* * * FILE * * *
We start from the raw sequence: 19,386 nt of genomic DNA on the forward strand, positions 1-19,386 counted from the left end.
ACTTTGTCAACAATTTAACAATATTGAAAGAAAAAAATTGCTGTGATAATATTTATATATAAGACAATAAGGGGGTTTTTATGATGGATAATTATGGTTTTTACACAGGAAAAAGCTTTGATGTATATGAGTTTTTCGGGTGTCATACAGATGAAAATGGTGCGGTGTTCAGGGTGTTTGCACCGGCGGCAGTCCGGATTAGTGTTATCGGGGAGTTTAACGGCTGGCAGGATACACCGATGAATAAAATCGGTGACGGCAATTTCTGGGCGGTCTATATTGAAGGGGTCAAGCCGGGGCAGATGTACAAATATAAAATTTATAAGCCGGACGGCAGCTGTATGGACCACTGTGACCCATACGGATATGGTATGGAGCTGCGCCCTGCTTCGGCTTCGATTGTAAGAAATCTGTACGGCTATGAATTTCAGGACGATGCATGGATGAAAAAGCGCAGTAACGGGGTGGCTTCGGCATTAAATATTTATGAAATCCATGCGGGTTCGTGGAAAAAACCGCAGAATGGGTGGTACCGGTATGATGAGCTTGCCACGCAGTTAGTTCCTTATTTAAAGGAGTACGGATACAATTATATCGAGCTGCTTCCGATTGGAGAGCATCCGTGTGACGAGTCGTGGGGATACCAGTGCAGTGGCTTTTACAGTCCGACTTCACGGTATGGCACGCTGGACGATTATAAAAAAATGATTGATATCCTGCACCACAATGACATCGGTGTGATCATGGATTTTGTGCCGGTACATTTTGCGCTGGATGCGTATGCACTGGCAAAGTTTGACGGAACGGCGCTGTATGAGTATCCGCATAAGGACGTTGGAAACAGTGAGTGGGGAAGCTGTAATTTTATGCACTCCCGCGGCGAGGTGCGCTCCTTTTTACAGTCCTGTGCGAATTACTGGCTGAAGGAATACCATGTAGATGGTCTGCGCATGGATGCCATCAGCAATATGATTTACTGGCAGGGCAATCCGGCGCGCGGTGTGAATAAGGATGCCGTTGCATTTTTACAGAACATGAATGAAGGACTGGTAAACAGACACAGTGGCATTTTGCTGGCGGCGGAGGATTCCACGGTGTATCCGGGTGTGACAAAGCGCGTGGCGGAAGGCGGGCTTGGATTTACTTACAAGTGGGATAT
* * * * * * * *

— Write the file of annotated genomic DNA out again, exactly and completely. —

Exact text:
We start from the raw sequence: 19,386 nt of genomic DNA on the forward strand, positions 1-19,386 counted from the left end.
ACTTTGTCAACAATTTAACAATATTGAAAGAAAAAAATTGCTGTGATAATATTTATATATAAGACAATAAGGGGGTTTTTATGATGGATAATTATGGTTTTTACACAGGAAAAAGCTTTGATGTATATGAGTTTTTCGGGTGTCATACAGATGAAAATGGTGCGGTGTTCAGGGTGTTTGCACCGGCGGCAGTCCGGATTAGTGTTATCGGGGAGTTTAACGGCTGGCAGGATACACCGATGAATAAAATCGGTGACGGCAATTTCTGGGCGGTCTATATTGAAGGGGTCAAGCCGGGGCAGATGTACAAATATAAAATTTATAAGCCGGACGGCAGCTGTATGGACCACTGTGACCCATACGGATATGGTATGGAGCTGCGCCCTGCTTCGGCTTCGATTGTAAGAAATCTGTACGGCTATGAATTTCAGGACGATGCATGGATGAAAAAGCGCAGTAACGGGGTGGCTTCGGCATTAAATATTTATGAAATCCATGCGGGTTCGTGGAAAAAACCGCAGAATGGGTGGTACCGGTATGATGAGCTTGCCACGCAGTTAGTTCCTTATTTAAAGGAGTACGGATACAATTATATCGAGCTGCTTCCGATTGGAGAGCATCCGTGTGACGAGTCGTGGGGATACCAGTGCAGTGGCTTTTACAGTCCGACTTCACGGTATGGCACGCTGGACGATTATAAAAAAATGATTGATATCCTGCACCACAATGACATCGGTGTGATCATGGATTTTGTGCCGGTACATTTTGCGCTGGATGCGTATGCACTGGCAAAGTTTGACGGAACGGCGCTGTATGAGTATCCGCATAAGGACGTTGGAAACAGTGAGTGGGGAAGCTGTAATTTTATGCACTCCCGCGGCGAGGTGCGCTCCTTTTTACAGTCCTGTGCGAATTACTGGCTGAAGGAATACCATGTAGATGGTCTGCGCATGGATGCCATCAGCAATATGATTTACTGGCAGGGCAATCCGGCGCGCGGTGTGAATAAGGATGCCGTTGCATTTTTACAGAACATGAATGAAGGACTGGTAAACAGACACAGTGGCATTTTGCTGGCGGCGGAGGATTCCACGGTGTATCCGGGTGTGACAAAGCGCGTGGCGGAAGGCGGGCTTGGATTTACTTACAAGTGGGATAT